Men with Bad Manners, featuring all of Wesleyan’s greatest musicians, has released its debut album, Seed Sankara. Not only is the music stupendous (produced by Buru Style’s Andrew Fogliano ’10), but it’s also for a great cause. MWBM includes Immanuel Lokwei ’12, Howe Pearson ’12, Matt Hurwit ’12, and Jesse Humm ’12.
Interested in hearing the Megillah reading and/or coming to a great dinner/party? Come to the Wesleyan Chabad this Wednesday night to hear the story of Purim and for a great dinner! Costumes are encouraged, no RSVP required! Bring your friends, everyone is welcome.
Order of Events:
Start with the Megillah reading.
After that there will be a buffet fit for kings and queens!
“R Who We R We is an ongoing collaboration by composer-performers Ted Hearne (voice) and Philip White (electronics). We deconstruct assertions of identity in pop music. We dissect songs by Michael Jackson, Ke$ha, Eminem and others, subjecting them to arbitrary processes applied to both lyrical and sonic elements. Measures are reordered, lyrics are alphabetized, the backup choir is given the solo mic; garbled lyrics become absurd poems couched in profundity, melodies from the processed text become vocal lines, those vocal lines become control voltages in a chaotic electronic feedback system; four-on-the-floor endures, auto-tune abounds.”
The project was premiered at the Music With a View Festival in March 2011 at the Flea Theater in Tribeca. Additional performances have taken place at the Sleeping Giant Summer Show at Littlefield (Brooklyn), The 2011 Dither Extravaganza at the Invisible Dog (Brooklyn), and at presentation of the Electronic Music Foundation at the Greenwich Music House in Manhattan.
Date: Tonight, February 29 Time: 9 pm Place: CFA Hall Cost: Fee
This just in! It’s so stinkin’ fresh to my ears! To tell the truth though, I wouldn’t be here today if it weren’t for the Peace Corps digging my lion-surrounded jeep out of the mud of Tanzania. Thank you Peace Corps!
Besides there being an info table in Usdan from 11 AM – 2 PM, you can hear Returned Peace Corps Volunteers speak about their experience service in countries around the world.
Since Seattle, all anti-systemic movements acknowledge that the Zapatistas were the first wake-up call to react against Neoliberal Globalization. The Zapatista experience continues to be a source of inspiration everywhere. The Zapatista ¡Basta! reappeared in Occupy Wall Street as a sign of identity. Zapatismo itself can be described as an attitude. What are the nature and traits of such attitude? Can it be adopted by other movements seeking similar outcomes?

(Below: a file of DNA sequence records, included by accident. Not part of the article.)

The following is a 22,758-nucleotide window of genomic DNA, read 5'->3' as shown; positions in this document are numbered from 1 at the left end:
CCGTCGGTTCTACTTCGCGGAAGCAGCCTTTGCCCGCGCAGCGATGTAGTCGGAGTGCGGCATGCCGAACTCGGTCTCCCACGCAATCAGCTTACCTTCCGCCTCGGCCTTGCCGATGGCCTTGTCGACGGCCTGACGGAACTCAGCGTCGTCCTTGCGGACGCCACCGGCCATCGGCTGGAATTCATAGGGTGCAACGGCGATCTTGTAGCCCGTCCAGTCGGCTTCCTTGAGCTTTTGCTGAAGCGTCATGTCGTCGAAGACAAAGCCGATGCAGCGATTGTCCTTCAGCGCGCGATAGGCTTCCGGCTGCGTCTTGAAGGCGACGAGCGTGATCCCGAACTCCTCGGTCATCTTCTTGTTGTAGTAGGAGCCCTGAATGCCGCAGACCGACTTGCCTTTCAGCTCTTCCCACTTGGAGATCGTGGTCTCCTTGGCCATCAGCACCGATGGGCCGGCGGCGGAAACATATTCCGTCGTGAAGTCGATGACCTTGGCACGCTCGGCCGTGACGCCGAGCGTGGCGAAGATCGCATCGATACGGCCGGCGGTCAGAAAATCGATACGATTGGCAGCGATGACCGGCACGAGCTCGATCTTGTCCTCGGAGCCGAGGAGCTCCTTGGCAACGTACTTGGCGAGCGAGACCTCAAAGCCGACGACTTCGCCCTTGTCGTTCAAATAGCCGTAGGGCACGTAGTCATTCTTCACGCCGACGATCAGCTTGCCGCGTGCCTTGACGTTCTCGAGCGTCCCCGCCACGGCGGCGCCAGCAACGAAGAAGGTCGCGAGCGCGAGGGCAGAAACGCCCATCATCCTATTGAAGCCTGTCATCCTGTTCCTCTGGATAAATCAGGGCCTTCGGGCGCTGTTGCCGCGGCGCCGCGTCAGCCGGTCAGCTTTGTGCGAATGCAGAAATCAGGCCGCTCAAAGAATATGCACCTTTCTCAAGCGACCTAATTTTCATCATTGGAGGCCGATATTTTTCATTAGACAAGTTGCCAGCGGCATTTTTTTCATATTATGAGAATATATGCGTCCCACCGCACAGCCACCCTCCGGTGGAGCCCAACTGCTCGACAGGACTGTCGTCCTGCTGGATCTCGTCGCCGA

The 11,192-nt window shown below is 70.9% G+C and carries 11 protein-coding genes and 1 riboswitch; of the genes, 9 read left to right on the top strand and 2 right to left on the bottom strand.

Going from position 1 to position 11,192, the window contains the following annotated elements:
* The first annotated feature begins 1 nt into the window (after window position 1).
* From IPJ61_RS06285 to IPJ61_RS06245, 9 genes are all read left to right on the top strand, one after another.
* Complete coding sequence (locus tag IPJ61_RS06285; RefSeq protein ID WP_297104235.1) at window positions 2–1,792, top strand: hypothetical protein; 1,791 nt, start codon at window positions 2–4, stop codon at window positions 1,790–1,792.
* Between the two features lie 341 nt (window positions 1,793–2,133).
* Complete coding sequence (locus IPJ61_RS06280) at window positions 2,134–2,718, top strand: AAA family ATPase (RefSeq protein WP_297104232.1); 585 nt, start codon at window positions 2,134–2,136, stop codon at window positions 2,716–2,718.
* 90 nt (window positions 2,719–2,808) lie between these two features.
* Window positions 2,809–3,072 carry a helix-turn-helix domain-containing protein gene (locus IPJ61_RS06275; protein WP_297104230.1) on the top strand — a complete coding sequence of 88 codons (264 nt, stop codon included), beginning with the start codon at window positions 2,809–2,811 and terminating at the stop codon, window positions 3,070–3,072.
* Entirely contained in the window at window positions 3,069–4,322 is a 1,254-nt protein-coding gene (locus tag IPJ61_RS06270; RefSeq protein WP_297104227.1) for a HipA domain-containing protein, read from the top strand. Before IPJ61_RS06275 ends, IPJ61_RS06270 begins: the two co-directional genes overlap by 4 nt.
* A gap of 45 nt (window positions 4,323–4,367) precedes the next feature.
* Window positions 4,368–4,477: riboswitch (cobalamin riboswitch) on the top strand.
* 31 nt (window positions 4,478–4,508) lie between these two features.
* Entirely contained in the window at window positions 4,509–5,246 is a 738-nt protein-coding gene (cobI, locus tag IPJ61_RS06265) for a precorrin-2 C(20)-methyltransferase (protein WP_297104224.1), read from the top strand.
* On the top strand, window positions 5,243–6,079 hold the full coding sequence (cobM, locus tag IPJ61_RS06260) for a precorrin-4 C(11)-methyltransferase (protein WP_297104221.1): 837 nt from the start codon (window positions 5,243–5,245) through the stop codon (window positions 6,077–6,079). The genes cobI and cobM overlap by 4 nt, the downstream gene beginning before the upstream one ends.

As jobs, assets and expectations are increasingly at risk with the current crisis, people everywhere are no longer expecting a solution for their predicaments conceived and implemented by the powers that be. They are losing trust in the government and the political parties to produce needed and urgent social changes. People’s new agency for change is the reorganization of society from the bottom-up expressing a new political imagination
Join 28-year-old Wesleyan alum (a founder of Buddhist House) and Shambhala Buddhist practitioner, Lodro Rinzler ’05, for the Connecticut leg of his book tour. The Buddha Walks into a Bar is Lodro Rinzler’s introduction to Buddhism for anyone who wants to ride the waves of life with mindfulness and compassion. Join the author and teacher for meditation instruction, a short talk, contemplation practice, and reception/book signing.
Lodro Rinzler is a practitioner and teacher in the Shambhala Buddhist lineage. He has served as the Executive Director of the Boston Shambhala Center and currently oversees development efforts for Shambhala internationally. Lodro’s column, What Would Sid Do, appears regularly on the Huffington Post. Lodro writes from his apartment in New York City.